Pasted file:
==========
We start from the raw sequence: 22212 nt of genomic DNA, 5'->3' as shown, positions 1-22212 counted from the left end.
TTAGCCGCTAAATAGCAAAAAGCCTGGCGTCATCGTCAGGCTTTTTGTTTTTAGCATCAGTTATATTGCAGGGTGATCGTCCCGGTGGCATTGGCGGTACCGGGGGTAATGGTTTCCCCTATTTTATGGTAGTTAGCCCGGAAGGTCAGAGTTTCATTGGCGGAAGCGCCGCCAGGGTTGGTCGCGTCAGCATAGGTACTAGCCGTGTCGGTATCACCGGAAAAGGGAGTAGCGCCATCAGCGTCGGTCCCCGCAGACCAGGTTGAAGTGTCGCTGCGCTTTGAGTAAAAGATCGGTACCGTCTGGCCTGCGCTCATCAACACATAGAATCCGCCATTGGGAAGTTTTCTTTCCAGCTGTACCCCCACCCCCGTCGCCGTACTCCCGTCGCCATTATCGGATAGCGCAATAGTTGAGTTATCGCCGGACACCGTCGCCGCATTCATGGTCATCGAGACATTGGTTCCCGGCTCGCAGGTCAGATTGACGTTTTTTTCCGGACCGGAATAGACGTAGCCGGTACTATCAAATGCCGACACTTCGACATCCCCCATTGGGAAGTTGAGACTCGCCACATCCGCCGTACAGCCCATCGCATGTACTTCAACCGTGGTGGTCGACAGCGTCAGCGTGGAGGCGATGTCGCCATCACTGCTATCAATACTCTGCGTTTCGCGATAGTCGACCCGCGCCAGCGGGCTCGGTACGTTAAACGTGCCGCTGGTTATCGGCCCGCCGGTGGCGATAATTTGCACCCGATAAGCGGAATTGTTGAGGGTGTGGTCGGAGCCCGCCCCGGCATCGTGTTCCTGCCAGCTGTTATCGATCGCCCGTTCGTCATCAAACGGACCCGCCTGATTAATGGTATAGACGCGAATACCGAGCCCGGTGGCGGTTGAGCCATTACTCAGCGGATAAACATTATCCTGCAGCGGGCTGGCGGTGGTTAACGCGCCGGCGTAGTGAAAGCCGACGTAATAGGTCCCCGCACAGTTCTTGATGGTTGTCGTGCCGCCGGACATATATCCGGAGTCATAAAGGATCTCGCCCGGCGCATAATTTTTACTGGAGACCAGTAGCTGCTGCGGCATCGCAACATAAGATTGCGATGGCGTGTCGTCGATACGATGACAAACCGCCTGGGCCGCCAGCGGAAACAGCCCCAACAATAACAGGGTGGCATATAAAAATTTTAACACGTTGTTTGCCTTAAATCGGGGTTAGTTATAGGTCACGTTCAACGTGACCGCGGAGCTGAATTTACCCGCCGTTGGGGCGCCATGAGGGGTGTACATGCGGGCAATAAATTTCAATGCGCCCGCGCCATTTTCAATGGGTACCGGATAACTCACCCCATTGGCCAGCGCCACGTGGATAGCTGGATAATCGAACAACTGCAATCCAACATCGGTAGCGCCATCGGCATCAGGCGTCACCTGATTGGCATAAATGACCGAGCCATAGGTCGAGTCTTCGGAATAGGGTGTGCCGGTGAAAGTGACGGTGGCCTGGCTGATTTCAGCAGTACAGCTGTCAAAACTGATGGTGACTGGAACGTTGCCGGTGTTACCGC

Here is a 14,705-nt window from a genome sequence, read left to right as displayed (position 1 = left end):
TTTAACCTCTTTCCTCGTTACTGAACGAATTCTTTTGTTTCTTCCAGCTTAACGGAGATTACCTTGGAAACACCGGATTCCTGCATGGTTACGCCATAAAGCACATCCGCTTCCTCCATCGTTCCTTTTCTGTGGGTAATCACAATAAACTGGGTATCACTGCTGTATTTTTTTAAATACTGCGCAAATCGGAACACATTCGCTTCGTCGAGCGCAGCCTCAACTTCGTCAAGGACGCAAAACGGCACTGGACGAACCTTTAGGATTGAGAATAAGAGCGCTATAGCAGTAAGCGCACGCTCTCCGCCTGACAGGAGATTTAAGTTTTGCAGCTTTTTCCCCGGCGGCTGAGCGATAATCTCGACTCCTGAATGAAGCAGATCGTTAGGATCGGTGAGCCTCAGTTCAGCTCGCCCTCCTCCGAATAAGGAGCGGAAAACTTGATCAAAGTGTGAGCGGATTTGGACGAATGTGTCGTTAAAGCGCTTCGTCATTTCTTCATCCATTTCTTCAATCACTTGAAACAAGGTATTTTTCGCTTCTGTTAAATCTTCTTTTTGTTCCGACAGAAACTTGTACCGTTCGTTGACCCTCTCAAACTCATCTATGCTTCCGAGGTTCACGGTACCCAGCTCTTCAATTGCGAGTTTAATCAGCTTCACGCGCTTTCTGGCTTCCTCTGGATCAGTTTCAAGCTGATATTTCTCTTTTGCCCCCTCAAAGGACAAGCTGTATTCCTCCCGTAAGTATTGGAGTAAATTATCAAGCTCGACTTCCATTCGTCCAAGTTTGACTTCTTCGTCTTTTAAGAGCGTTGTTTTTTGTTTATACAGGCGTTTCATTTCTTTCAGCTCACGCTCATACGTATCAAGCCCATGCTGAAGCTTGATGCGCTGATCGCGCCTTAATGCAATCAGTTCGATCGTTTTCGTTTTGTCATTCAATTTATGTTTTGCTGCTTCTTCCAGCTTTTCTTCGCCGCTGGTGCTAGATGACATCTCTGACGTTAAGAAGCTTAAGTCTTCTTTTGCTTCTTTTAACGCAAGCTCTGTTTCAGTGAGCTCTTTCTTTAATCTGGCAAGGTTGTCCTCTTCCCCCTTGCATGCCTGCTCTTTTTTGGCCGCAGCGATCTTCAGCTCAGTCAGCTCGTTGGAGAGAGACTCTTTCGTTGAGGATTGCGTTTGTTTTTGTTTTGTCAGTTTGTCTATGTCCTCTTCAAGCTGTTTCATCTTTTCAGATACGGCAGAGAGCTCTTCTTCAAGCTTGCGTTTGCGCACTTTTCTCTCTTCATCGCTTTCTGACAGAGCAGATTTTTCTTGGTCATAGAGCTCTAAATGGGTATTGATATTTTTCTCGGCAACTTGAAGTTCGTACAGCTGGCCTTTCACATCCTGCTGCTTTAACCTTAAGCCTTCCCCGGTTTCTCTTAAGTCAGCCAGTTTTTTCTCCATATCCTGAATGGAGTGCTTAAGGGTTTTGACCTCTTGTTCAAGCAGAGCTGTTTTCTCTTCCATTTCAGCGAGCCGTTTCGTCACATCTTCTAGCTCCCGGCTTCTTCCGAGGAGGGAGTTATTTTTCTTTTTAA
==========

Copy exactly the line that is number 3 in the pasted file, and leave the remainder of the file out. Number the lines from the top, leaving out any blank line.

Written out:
Here is a 14,705-nt window from a genome sequence, read left to right as displayed (position 1 = left end):